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How Microsoft Chose New Windows Sounds

A laptop displays information about Windows Vista with Microsoft Group Project manager Steve Ball mirorred in the computer screen, Thursday Nov. 9, 2006 in Redmond Wash.
AP Photo/Loren Callahan
Some musicians spend 18 months working on a whole album. At Microsoft Corp., that's how long it took to perfect just four seconds of sound.

Of course, this isn't just any four-second clip. It's the sound — a soft da-dum, da-dumm, with a lush fade-out — that millions of computer users will hear every day, and perhaps thousands of times in total, when they turn on computers running Microsoft's forthcoming Windows Vista operating system.

To set the right tone — clean, simple, but with "some long-term legs," according to Microsoft's Steve Ball — the software maker recruited musician Robert Fripp.

Fripp, best known for his work with the '70s rock band King Crimson, recorded hours of his signature layered, guitar-driven sound for the project, under the close direction of Ball and others at Microsoft. Then, it was Ball's job to sort through those hours of live recordings to suss out just the right few seconds.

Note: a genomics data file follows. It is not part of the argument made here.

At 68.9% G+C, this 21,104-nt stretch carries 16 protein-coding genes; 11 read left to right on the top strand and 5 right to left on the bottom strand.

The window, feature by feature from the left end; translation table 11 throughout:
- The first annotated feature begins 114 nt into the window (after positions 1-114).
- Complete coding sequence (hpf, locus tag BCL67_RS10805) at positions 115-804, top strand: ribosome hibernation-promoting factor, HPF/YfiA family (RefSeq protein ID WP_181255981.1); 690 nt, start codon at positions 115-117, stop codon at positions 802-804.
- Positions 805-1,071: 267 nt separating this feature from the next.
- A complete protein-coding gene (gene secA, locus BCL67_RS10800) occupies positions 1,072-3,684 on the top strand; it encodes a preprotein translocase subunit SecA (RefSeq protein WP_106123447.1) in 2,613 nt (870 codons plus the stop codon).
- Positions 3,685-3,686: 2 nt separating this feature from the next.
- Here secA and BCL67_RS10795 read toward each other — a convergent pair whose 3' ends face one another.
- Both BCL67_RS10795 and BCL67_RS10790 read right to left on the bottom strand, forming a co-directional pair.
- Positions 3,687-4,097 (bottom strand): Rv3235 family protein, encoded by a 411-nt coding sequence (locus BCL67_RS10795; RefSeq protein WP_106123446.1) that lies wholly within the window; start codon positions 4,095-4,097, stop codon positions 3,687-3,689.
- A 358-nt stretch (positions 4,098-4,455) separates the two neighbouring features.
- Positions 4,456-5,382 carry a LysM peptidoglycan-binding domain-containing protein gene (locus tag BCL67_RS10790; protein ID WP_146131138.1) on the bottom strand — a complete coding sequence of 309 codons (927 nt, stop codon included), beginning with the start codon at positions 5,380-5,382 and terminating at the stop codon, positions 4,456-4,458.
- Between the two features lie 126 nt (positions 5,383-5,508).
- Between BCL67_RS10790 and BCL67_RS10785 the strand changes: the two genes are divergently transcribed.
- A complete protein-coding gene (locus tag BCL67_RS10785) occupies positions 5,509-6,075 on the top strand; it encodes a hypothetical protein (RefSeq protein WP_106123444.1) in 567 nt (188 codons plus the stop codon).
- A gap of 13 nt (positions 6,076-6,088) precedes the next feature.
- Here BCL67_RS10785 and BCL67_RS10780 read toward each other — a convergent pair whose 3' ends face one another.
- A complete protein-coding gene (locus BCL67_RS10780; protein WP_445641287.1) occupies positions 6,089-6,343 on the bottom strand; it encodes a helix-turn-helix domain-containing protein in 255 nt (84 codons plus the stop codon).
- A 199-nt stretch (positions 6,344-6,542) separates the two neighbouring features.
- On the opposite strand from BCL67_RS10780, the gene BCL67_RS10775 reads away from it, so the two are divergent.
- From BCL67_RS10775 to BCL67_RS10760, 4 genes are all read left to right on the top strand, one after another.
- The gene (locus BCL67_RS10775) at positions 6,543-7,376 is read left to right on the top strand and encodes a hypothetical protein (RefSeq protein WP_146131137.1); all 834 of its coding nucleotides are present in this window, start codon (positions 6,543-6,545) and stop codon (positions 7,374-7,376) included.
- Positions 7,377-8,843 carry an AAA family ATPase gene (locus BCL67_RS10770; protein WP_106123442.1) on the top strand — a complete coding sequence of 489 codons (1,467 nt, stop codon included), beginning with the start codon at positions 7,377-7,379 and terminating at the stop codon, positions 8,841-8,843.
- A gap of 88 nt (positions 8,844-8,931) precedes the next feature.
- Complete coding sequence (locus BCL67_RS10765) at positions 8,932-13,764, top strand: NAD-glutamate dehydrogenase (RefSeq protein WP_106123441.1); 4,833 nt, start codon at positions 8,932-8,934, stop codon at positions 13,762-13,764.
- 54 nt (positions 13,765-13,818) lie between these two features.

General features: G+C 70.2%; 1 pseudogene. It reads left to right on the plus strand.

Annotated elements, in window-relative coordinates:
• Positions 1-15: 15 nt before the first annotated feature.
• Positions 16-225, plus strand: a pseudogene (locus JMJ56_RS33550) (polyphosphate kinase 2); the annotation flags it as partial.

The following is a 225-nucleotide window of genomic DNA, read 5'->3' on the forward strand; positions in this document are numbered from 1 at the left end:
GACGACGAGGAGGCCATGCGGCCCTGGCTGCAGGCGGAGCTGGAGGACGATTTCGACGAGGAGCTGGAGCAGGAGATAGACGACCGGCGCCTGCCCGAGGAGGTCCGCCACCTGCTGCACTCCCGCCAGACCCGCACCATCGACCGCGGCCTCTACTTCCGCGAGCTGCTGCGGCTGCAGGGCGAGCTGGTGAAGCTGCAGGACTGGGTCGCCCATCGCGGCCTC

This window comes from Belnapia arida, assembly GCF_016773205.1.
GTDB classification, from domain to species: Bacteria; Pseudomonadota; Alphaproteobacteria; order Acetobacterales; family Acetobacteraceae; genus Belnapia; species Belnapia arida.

Fripp's involvement is not surprising. His occasional collaborator, Brian Eno, recorded sounds for Windows 95. Also, Ball, the Microsoft group program manager for WAVE — Windows Audio Visual Excellence — has in the past been Fripp's student and business partner.

Ball, a self-proclaimed renaissance man who is both an engineer and a musician, considered the work of about 10 musicians for the project. Some of those people were influential in the final four seconds as well.

Microsoft seriously debated several other sounds before settling on the final startup sound about three weeks ago. The rejects included a longer, lusher clip and a quick, techno-sounding piece. While many people liked an upbeat ditty with a clapping rhythm, it was eventually nixed for sounding too much like a commercial. Ball said the hand-clapping also seemed like too "human" a sound when paired with the new graphic for Vista.

"There's nothing that's especially human about our new Windows animation," he said.